What are family values? They are the collective values that guide you as a family unit. Knowing your family values can be the key to success and growth with your people. If you do not know what is guiding your decisions and actions, how do you expect to move in the direction you want? In a world of hustle and grind messages, it is easy to go into auto-pilot. But you were made for a fuller life. To do that, you have to know what you want and what guides you. In this article we will discuss the importance of family values. I will provide questions to help you identify your family values. And, I will give some examples.
When I say “Family values,” I am referring to the core things you want to experience and feel as a family. The things that, no matter what the universe brings your way, you can lean into. Guiding values that help you make decisions and raise the tiny humans in your home.
Prefer to watch? Find the video on this topic at the bottom.
Why are Family Values Important?
Many people go through life reacting. They take on the values they think they “should” have. These people accommodate but may not find their true desires and goals. People tend to take on values from societal messages, social circles, and their upbringing. They find themselves in auto-pilot.
Chelsea Skaggs, Postpartum Together
Life is too short for auto-pilot.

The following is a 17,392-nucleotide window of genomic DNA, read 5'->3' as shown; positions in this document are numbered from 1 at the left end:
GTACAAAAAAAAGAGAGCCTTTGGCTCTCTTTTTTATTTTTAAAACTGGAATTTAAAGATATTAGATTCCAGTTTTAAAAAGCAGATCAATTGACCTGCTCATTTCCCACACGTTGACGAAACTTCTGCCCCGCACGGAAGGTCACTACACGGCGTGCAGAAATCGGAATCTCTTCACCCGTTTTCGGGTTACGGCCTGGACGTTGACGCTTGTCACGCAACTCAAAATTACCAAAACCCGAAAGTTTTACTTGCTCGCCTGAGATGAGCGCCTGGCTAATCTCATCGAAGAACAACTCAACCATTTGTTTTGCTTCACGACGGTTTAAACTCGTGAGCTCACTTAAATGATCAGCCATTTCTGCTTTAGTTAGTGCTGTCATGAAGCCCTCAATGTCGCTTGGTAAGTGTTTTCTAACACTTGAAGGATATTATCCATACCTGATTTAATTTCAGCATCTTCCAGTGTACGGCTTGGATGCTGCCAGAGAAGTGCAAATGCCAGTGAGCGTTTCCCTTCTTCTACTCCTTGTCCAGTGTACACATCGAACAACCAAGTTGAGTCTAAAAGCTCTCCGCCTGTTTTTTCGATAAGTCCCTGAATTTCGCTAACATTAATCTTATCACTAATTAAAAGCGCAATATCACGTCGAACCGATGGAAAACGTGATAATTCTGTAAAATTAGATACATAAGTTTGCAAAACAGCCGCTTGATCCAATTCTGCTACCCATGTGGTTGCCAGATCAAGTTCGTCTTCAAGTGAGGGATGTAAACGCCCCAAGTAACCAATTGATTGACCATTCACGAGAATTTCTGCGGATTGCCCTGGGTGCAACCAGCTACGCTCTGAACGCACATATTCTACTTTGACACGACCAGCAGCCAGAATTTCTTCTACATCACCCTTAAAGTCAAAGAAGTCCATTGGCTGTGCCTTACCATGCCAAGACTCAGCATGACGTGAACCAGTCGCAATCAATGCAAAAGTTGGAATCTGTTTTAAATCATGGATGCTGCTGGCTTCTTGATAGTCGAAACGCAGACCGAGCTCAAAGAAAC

6 Benefits of Identified Family Values
- Your values can guide your big and small decisions.
- Values give you a place to connect and reconnect with your family.
- The relationships, work, social settings you choose are inspired by your values.
- Identifying values gives you confidence with your decisions & boundaries are not understood or accepted by others.
- These values help you to avoid the comparison trap.
- Values streamline you to the most desirable experiences.
Related: Teamwork as New Parents
Questions to Ask Yourself (and Family Members) To Identify Your Top Values
Identifying your family values can take time and lots of conversation. This is not a one-time talk, but an ongoing foundation for your relationship. Take time to work with these questions and ideas. Allow yourself to think through what you want from life and how that impacts your family. Schedule an ongoing family or couple’s meeting to hash this out over time. As you are working to figure out your values, use these questions to help gain insight.
- On the good and the hard days, how do we want to feel?
- What energy do we want others to get from their time with us?
- What major life changes have felt right? Which have not felt right?
- Think of the people you admire. What qualities do you love most about them?
- When is your family the happiest?
- What causes your family heartache or stress?
Related: Setting Boundaries as New Parents
Examples of Family Values
When you are working on your list of top family values, you will come up with many things. This is when you get to work to consolidate the ideas and find 3-5 primary focuses. I recommend having the number of driving family values around 3-5.